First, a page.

Common mental health conditions
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Mental Health is a general term that reflects our psychological and emotional well-being. The mental health continuum shows that our mental health can go up and down according to what is happening for us.

Mental health conditions sit in the “red zone” of the mental health continuum, and typically refer to specific mental health difficulties. These can take a range of forms, one condition can look different for different people. However, they tend to share some core features:

  • They include either feelings, thoughts or behaviours that are hard to manage.
  • These feelings, thought and behaviours impact on someone’s ability to live the life they would like for themselves.
  • Difficulties show up in different aspects of someone’s life, such as their work, their relationships and their hobbies.

A range of factors can influence whether a person experiences a mental health condition. This can include their past experiences, especially any that were traumatic, their genetics, their current environment and their physical health. Importantly, mental health conditions are as much about your situation, context and social supports as any individual factors. This is important, because it’s possible to change your environment in order to improve your mental health.

Common mental health conditions 

The Diagnostic and Statistical Manual Edition Five (DSM5) guides mental health practitioners in the diagnosis and understanding of mental health conditions. There are over 300 conditions in the DSM5, however the most common diagnoses fall into some key categories.

Mood disorders

Mood disorders include persistent changes in one’s mood. Conditions in this category include major depression, bipolar disorder, and persistent depressive disorder. Commonly, such as in depression, this takes the form of extreme and persistent low mood or sadness. Mood disorders can also include an inability to feel anything, including joy or happiness, an experience known as anhedonia. Some conditions, such as bipolar disorder include significant episodes of very good mood that is often accompanied by reckless decision making.


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Anxiety conditions typically include fear or anxiety as a frequent or intense experience. Anxiety might be triggered by all sorts of things, such as phobias, agoraphobia, social anxiety, or panic disorder. A person affected by anxiety may stop doing things that are important to them, such as socialising, flying to travel or leaving the house, because of the anxiety they feel when they do. Typically these fears will be consistent and have been around for an extended period of time, i.e. 3 months.

Anxiety conditions can also include a persistent sense of general anxiety, often with physical signs, such as sweating and the shakes, and a tendency to worry about a wide range of things, sometimes to the extent that it’s difficult to focus or concentrate.

Trauma-related conditions

When people experience or witness intensely distressing or frightening experiences, these experiences can have an impact that lasts beyond the experience itself. If this is persistent, i.e. longer than a month, and it affects the person’s quality of life, they may be experiencing post-traumatic stress.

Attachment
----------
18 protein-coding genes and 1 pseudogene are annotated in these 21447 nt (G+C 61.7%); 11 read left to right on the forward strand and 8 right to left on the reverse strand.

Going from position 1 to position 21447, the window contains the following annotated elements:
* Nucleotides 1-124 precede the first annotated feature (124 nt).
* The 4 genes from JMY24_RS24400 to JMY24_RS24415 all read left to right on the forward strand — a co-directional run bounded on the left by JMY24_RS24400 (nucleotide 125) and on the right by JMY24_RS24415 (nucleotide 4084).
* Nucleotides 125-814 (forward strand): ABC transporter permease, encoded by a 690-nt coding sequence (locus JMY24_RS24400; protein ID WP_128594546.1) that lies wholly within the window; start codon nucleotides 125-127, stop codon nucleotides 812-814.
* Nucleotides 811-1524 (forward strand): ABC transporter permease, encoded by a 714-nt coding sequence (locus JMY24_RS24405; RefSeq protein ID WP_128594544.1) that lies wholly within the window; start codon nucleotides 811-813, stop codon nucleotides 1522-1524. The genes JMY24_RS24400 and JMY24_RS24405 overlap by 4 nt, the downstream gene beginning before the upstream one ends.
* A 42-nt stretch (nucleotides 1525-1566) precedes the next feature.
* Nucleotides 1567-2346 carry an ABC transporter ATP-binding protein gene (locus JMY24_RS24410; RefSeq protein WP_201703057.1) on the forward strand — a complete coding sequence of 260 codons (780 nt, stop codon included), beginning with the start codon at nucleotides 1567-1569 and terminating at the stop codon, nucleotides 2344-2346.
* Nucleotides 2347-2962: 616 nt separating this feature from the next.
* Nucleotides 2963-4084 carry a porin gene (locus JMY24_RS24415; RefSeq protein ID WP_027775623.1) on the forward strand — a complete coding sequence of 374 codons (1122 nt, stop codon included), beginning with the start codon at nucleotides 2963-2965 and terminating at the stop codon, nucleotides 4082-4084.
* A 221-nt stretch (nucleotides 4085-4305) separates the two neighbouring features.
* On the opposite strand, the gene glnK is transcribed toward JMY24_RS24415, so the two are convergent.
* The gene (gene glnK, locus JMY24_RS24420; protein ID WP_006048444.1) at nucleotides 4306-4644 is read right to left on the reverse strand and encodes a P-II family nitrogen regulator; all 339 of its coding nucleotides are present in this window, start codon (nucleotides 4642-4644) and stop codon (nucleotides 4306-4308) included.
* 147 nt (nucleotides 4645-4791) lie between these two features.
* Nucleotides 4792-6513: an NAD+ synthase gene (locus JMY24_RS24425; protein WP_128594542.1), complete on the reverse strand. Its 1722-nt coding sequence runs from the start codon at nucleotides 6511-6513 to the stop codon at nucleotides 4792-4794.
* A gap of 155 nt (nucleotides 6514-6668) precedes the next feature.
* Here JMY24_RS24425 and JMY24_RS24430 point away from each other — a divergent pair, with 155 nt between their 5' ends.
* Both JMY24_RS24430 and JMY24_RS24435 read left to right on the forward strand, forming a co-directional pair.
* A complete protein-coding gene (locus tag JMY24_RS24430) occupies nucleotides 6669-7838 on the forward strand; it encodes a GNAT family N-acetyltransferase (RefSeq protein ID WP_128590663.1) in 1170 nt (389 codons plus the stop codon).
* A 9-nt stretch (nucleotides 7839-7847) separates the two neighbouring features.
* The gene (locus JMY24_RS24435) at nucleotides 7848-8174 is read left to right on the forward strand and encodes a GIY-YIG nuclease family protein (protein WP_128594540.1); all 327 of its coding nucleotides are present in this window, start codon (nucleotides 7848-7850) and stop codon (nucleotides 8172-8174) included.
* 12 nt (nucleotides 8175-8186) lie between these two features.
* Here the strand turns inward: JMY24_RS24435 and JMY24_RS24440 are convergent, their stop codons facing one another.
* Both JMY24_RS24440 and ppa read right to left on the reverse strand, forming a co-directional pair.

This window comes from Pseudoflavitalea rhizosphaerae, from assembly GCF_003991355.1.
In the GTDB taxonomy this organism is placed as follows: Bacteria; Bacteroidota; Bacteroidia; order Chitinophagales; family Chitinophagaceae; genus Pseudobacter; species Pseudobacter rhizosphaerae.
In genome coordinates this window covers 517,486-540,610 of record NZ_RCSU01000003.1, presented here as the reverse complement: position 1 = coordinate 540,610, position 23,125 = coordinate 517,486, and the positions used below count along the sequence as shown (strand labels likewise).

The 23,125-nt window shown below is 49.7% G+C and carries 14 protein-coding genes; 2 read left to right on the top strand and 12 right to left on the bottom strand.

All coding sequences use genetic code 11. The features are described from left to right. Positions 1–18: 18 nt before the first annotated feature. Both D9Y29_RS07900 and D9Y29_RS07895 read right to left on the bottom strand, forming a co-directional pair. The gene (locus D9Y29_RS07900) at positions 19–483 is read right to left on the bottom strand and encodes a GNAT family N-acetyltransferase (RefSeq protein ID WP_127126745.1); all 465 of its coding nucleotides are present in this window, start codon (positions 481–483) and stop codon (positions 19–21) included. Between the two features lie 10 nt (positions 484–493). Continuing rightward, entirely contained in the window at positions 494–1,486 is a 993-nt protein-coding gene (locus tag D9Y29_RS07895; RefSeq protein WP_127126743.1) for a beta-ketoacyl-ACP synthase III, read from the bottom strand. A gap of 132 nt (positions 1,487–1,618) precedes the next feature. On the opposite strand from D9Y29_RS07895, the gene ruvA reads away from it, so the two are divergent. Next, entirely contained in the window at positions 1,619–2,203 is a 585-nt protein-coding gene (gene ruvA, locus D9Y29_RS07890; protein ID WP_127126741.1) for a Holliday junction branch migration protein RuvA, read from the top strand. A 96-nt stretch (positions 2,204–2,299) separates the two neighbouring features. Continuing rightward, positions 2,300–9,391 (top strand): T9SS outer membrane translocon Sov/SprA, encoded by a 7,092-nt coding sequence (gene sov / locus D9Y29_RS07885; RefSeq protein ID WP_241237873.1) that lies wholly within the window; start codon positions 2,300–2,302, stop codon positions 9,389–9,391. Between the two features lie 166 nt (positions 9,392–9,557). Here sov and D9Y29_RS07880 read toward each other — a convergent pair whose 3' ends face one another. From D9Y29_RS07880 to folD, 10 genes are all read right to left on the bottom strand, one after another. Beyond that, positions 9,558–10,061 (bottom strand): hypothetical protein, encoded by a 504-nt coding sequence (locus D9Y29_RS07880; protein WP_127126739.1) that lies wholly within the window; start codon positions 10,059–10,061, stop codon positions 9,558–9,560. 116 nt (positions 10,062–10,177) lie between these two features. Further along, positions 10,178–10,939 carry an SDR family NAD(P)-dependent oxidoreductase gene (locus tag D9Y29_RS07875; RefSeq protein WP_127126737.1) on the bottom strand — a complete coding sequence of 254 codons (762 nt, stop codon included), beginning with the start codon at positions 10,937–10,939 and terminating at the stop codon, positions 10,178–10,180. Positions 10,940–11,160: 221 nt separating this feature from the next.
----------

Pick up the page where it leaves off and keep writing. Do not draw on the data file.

Post-traumatic stress can take a range of forms, including suddenly experiencing distressing memories or flashbacks, moments of intense anger, being easily startled, persistent negative thoughts about self and others and an intense desire to avoid things that remind them of the traumatic experience. Read more on recovering from trauma here.

Obsessive-compulsive conditions

Obsessive-compulsive conditions typically include consistent and repetitive thoughts, or obsessions. Often these obsessions are accompanied by a strong desire to engage in a specific behaviour, even when this is unhelpful or harmful. A common example are thoughts about being unclean, resulting in unnecessary hand-washing. Obsessive compulsive disorders can also include obsessive, acquisition, collecting or hoarding of objects.

Schizophrenia spectrum conditions

Schizophrenia and other related conditions usually include impaired perceptions of the world. This might include hallucinations that people see or hear, or it might include beliefs that don’t make sense or are notably different from reality, such as the belief that others are scheming against them or that a famous person is communicating directly to them through the television. It is important to remember that seeing or hearing people that have past, such as ancestors, is not necessarily related to mental health, and can be very appropriate to a person’s culture or background.

Autism spectrum conditions

Autism spectrum conditions relate to unique ways of thinking and experiencing the world. Everyone has a unique perspective and patterns of thought, however those at the clinical end of the autism spectrum often have persistent difficulty navigating social relationships, have very specific sets of interests, and are intensely uncomfortable with changes to routine or plans. Autism is typically a lifelong condition that first shows itself in toddlerhood.

Coping with a mental health condition

It is important to remember that there are treatments for all mental health conditions. It may take some time to find the one that works for you, and it might not eliminate the condition, but you may be able to live a full and rewarding life whilst managing it. The first step is seeing your GP or Medical Officer to talk through options.